I just wanted to share some great news about one of the bills (SB 5164) that our state’s (Washington) Congress passed and how it affected a man I know called “All Day,” who happens to live directly above me.
People call him All Day because he is doing Life Without Parole (LWOP). He’s a three-striker, meaning if you commit three different strikable crimes/offenses then Washington state law says you’re never leaving this place. All Day is a 46 y/o black man, and he’s been locked up for about 14 years.
Well, I was trying to help All Day convince the Seattle Clemency Project to take up his case for clemency with Governor Jay Inslee but they kept rejecting his case saying he’s not a viable candidate at this time. Clemency is basically a conditional pardoning of someone by the Governor.
One of All Day’s past crimes was a second degree robbery, which the state Congress had previously removed as a strikeable offense but didn’t allow it to apply to guys already in prison who were time-barred. This was grossly unfair.
But recently, in light of racial and social equity movements, Congress decided to take up the issue again. All Day, who’s not keen on law (obviously) and looks at it skeptically, wasn’t even aware that Congress was working on passing SB 5164 to fully remove second degree robbery from the strikeable offense list – and make it apply retroactively.
I caught up with All Day to let him know about SB 5164. Having been let down many times before, he wasn’t too hopeful. But I told him I’ll track the bill for him and monitor its progress through both chambers of Congress. He was appreciative.
To the surprise of several prisoners, Congress recently passed SB 5164 and made it apply retroactively to All Day and others also charged with second degree robbery! I showed All Day the bill and explained it to him, and then I found another guy and worked with him to figure out All Day’s offender score, which determines how much time he’d have to serve based on a set of sentencing grid calculations.
We figured out that All Day will actually be going home when he’s resentenced according to the Bill, i.e., when it’s signed into law by Governor Inslee and goes into effect 90 days thereafter.
The prosecutor will then petition the court to bring All Day into court to adjust his crime and then resentence him to a period of time that is shorter than the amount of time he has already served.
In short (pun intended), All Day will be a free man soon!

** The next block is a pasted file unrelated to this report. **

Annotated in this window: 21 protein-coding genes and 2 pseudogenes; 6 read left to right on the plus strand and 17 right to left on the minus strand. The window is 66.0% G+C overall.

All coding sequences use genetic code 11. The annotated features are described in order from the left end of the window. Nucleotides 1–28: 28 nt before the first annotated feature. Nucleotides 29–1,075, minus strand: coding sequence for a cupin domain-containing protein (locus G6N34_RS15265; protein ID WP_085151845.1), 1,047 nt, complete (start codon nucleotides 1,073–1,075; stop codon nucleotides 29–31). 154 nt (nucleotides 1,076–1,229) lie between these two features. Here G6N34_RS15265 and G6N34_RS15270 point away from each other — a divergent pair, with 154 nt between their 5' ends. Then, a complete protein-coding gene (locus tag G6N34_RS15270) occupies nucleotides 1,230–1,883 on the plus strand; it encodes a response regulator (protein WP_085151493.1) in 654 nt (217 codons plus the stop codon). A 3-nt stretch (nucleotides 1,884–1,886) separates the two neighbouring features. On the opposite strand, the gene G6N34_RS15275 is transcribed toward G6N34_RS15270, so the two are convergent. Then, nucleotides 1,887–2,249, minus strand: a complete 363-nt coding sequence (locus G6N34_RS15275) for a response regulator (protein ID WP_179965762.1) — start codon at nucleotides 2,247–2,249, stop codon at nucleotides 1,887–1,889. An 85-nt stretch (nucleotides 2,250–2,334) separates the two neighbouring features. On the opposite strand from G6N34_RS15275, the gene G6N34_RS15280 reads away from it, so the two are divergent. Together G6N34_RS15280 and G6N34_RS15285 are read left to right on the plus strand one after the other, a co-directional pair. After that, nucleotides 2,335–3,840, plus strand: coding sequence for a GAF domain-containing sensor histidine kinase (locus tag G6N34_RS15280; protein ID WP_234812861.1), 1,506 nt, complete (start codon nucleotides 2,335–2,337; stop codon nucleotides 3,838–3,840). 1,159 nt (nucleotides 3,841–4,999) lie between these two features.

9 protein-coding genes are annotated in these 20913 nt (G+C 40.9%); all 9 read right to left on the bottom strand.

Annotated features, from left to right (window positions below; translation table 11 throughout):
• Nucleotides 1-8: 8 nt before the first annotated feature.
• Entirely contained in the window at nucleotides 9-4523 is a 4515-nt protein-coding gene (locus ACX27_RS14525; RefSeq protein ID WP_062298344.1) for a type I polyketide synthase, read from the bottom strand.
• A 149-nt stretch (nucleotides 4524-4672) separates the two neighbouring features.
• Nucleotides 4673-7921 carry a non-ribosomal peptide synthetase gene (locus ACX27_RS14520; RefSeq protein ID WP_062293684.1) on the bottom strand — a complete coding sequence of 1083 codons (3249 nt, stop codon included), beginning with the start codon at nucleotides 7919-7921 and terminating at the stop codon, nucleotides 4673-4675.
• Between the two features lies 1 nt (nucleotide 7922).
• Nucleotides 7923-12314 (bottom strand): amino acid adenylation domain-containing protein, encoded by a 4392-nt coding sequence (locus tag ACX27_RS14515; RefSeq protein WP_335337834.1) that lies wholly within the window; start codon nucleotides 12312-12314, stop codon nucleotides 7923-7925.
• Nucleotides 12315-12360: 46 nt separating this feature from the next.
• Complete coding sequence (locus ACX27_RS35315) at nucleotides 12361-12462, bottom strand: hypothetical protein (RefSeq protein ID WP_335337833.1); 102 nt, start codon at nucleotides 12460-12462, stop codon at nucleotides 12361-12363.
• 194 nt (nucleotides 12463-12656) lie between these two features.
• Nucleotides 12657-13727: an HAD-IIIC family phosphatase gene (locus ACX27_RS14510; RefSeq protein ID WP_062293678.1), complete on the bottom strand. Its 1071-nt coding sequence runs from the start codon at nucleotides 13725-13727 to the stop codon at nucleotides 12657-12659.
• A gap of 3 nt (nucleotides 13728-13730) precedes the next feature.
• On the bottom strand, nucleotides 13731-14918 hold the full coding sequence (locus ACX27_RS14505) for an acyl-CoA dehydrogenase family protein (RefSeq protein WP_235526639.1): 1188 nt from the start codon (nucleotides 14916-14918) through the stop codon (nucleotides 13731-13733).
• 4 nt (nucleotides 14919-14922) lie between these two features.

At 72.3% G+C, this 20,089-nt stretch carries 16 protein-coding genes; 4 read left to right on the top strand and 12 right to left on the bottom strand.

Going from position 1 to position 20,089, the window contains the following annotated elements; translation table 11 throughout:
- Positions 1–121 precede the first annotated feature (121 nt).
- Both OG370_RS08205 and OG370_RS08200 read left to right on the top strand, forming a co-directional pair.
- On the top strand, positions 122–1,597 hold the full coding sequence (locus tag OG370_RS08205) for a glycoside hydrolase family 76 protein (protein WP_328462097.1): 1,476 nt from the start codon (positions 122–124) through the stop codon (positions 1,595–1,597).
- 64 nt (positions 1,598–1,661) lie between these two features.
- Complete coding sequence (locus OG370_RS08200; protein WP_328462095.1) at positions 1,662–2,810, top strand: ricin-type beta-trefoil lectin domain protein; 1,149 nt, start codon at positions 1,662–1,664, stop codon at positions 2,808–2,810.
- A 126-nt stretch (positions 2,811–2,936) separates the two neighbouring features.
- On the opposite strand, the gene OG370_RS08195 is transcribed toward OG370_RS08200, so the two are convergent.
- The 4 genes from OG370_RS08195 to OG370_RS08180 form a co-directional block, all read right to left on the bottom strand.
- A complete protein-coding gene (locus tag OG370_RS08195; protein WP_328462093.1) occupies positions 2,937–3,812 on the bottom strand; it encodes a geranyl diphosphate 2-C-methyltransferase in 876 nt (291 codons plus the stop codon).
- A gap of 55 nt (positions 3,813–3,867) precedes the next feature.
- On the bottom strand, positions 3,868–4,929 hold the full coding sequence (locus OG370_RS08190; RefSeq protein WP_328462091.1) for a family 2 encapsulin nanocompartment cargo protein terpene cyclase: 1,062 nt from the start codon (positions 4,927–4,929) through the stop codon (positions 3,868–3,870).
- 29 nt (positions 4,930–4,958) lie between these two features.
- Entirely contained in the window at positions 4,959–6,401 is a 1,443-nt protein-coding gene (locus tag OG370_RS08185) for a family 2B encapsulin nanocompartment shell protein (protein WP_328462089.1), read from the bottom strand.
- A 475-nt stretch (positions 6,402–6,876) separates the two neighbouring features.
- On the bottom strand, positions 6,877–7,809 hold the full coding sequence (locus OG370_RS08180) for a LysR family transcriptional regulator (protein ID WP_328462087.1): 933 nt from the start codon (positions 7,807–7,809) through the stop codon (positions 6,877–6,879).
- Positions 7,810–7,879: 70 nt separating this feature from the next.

I, too, was waiting on a law to pass that could have resulted in my early release, as well as many others. But unfortunately it didn’t get passed out of the House Appropriations Committee.
Nonetheless, I’ve served the bulk of my sentence and will be released next April. I just feel bad that there are so many others who really needed HB 1282 to pass for them.
That’s the nature of our broken criminal justice system. Sometimes it works to the advantage of some, and to the disadvantage of others. But the only time it works is when good people stand up and stick their necks out to ensure justice and equity for others.
For now, I’m just glad that Dwight Russ no longer has to be referred to as All Day, which I’m sure you agree was such an ill-fitting nickname.
For the first time in almost 28 years, convicted murderer Yvette Louisell soon will live outside the walls of prison.
The Iowa Board of Parole voted Friday to move her to an Ames work-release program, ending years of legal wrangling that overturned an earlier sentence of life without parole.
Louisell was convicted of first-degree murder in 1987 for the killing of Keith Stilwell inside his Ames home. She was a 17-year-old college student at the time of the murder.
She is one the first Iowa inmates convicted of first-degree murder as a teenager to be granted conditional parole after a 2012 Supreme Court ruling declared that mandatory life-without-parole sentences are an unconstitutional form of cruel and unusual punishment for those who committed their crimes before turning 18.
There are more than 30 Iowa inmates who fall into this category.
She has received support from church members, sentencing reform advocates and even the prosecutor who convicted her of murder. They’ve all argued that Louisell has matured during her decades as an inmate and is ready to be released.
Louisell detailed the accomplishments she has made in the 10 months since her last parole hearing on Friday via a video feed from the Iowa Correctional Facility for Women in Mitchellville. She has a leadership role with a group that prepares inmates for release, and she has taken an increasing number of supervised trips outside the prison.
On Thursday, she rode on a DART bus to the downtown Des Moines headquarters and learned how to read bus schedules and download the transit authority’s smartphone app, she said. She earned an instructional driver’s permit during a trip to an Iowa Department of Transportation licensing center.
“Ms. Louisell has done above and beyond all that has been requested of her in the last few years, and certainly the years before that,” her attorney, Gordon Allen, told the parole board. “She’s ready to move on.”
Louisell and Allen spent three years in litigation, which ultimately led a district court judge to set aside her original life-without-parole sentence and open the door for her to one day leave prison.
Her bid for a new sentence went before the Iowa Supreme Court, and the ruling set significant precedent for how Iowa judges can sentence young people convicted of first-degree murder.
Louisell’s transition to a work-release facility will not be immediate. There is a waiting list at the Ames facility, parole board chairman John Hodges said.
Louisell had a promising future when she graduated from high school in Michigan at age 16 and accepted a full scholarship to Iowa State University, where she planned to study politics. But she drank heavily and began suffering academically. On Dec. 6, 1987, she stabbed and killed Stilwell, 40, in his Ames home.
Louisell met the older man after taking a job modeling at a local art institute where Stilwell took classes. Stilwell, who was handicapped and needed canes to walk, offered to pay the struggling college student for private modeling sessions at his home.